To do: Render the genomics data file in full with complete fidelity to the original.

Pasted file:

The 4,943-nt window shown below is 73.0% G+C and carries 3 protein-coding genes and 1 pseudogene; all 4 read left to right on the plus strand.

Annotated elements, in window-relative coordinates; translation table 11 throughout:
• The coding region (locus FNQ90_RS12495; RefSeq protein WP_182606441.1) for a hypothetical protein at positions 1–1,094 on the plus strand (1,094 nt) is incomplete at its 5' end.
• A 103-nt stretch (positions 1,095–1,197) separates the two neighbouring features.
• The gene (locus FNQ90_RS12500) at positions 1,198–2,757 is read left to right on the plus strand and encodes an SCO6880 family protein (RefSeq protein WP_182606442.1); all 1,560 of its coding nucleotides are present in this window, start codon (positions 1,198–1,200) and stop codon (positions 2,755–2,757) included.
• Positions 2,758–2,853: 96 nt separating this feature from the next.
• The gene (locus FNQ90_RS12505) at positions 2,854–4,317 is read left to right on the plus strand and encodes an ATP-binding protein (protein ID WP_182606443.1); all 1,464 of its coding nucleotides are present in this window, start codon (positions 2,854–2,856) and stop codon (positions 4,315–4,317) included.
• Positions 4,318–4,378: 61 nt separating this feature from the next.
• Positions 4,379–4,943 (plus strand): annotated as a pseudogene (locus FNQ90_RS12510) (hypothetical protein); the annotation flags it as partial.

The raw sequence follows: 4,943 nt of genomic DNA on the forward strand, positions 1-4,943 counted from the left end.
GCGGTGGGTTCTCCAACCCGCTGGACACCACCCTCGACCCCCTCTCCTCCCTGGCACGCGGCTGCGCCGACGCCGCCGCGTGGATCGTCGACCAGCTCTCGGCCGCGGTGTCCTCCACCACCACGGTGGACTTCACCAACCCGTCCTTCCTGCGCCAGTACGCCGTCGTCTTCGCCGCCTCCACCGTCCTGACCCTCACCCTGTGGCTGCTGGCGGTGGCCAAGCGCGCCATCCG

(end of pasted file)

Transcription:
The 4,943-nt window shown below is 73.0% G+C and carries 3 protein-coding genes and 1 pseudogene; all 4 read left to right on the plus strand.

Annotated elements, in window-relative coordinates; translation table 11 throughout:
• The coding region (locus FNQ90_RS12495; RefSeq protein WP_182606441.1) for a hypothetical protein at positions 1–1,094 on the plus strand (1,094 nt) is incomplete at its 5' end.
• A 103-nt stretch (positions 1,095–1,197) separates the two neighbouring features.
• The gene (locus FNQ90_RS12500) at positions 1,198–2,757 is read left to right on the plus strand and encodes an SCO6880 family protein (RefSeq protein WP_182606442.1); all 1,560 of its coding nucleotides are present in this window, start codon (positions 1,198–1,200) and stop codon (positions 2,755–2,757) included.
• Positions 2,758–2,853: 96 nt separating this feature from the next.
• The gene (locus FNQ90_RS12505) at positions 2,854–4,317 is read left to right on the plus strand and encodes an ATP-binding protein (protein ID WP_182606443.1); all 1,464 of its coding nucleotides are present in this window, start codon (positions 2,854–2,856) and stop codon (positions 4,315–4,317) included.
• Positions 4,318–4,378: 61 nt separating this feature from the next.
• Positions 4,379–4,943 (plus strand): annotated as a pseudogene (locus FNQ90_RS12510) (hypothetical protein); the annotation flags it as partial.

The raw sequence follows: 4,943 nt of genomic DNA on the forward strand, positions 1-4,943 counted from the left end.
GCGGTGGGTTCTCCAACCCGCTGGACACCACCCTCGACCCCCTCTCCTCCCTGGCACGCGGCTGCGCCGACGCCGCCGCGTGGATCGTCGACCAGCTCTCGGCCGCGGTGTCCTCCACCACCACGGTGGACTTCACCAACCCGTCCTTCCTGCGCCAGTACGCCGTCGTCTTCGCCGCCTCCACCGTCCTGACCCTCACCCTGTGGCTGCTGGCGGTGGCCAAGCGCGCCATCCG